The welding process is simple, energy efficient, and does not require any shielding gases or filler metals. It is hardly surprising that it is one of the most cost-effective joining processes in the world. Resistance spot welding uses a current, which is transferred to the workpiece via a highly conductive electrode with a low thermal resistance. The force generated is applied to the workpiece: the plates being joined heat up at the contact points until the desired weld diameter is achieved – causing the workpieces to fuse together.
Around 80 percent of the time, resistance spot welding is used for standard steel applications. The notable trend towards lightweight construction – lower mass leads to lower energy consumption and lower CO2 emissions – means that the demands being placed on joining technology are increasing. This trend also means that the automotive industry, which makes up around 85 percent of the global resistance spot welding market, is using an increasing amount of aluminum. Welding aluminum is a significant challenge and the weld properties differ considerably from those of steel. While steel melts at around 1,500 degrees Celsius, the oxide layer that coats aluminum only melts at around 2,000 degrees Celsius. Aluminum itself actually melts at around 650 degrees Celsius. Resistance spot welding is also used in the railroad, aerospace, and aviation sectors. Fronius has a range of different resistance spot welding systems in its portfolio: DeltaSpot with a strip electrode and DeltaCon, a conventional spot welding system.
Where special surface criteria, low spatter, and cost-effective joints are required, resistance spot welding systems from Fronius are the perfect solution. The DeltaSpot spot welding system with a continuous process tape is unique global innovation that guarantees consistent quality with every spot. This is particularly important for the automotive industry, as a car usually has somewhere between 4,000 and 5,500 welding spots. With DeltaSpot, it is possible to produce between 4,000 and 7,000 spots without any interruption and at a consistent surface quality. Furthermore, the process tape protects the electrode from pick-up, wear, and contamination. This saves the user a lot of time and reworking. Conventional guns tend to experience electrode sliding, resulting in a loss of quality. The high rigidity of the DeltaCon counteracts this, and electrode sliding is restricted to less than 0.85 millimeters. Owing to this rigidity and the advanced Fronius welding controller, it is possible to extend the service life of the electrodes while consistently maintaining outstanding levels of quality.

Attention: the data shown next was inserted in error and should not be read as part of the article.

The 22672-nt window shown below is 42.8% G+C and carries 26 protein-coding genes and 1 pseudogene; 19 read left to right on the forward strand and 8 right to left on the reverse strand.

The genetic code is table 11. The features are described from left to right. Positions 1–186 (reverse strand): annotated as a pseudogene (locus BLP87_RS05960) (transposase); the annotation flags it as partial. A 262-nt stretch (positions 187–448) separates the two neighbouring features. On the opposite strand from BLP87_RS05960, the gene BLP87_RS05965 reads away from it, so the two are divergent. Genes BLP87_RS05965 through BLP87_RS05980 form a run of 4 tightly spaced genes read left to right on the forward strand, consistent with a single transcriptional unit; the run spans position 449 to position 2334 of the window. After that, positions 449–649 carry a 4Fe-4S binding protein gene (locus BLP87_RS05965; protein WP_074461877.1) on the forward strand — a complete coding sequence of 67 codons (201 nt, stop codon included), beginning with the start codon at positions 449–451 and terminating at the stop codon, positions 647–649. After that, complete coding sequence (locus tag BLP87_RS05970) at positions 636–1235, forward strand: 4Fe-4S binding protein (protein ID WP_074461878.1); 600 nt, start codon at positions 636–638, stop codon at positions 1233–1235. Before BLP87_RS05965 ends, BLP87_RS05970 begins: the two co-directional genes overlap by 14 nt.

High productivity with low costs is a decisive argument for resistance spot welding. It is not without reason that the welding process is the most commonly used technique for joining thin sheets on the market. The main driver of this is the automotive industry. As well as the more well-known sectors, Fronius has discovered new industries that also benefit from this proven joining process – such as the manufacture of energy distribution systems and elevators. As a result, theapplication areas for resistance spot welding will certainly continue to grow.
» The best thing about spot welding systems from Fronius? The customer can get the entire system, from the gun to the controller, from a single supplier. We understand the process, the mechanics, and the electronics. This makes life simpler for the customer – instead of having to source products from different gun and control system suppliers, they can get the whole package from us. «Gerald Schmitt, Head of Product Management Resistance Spot Welding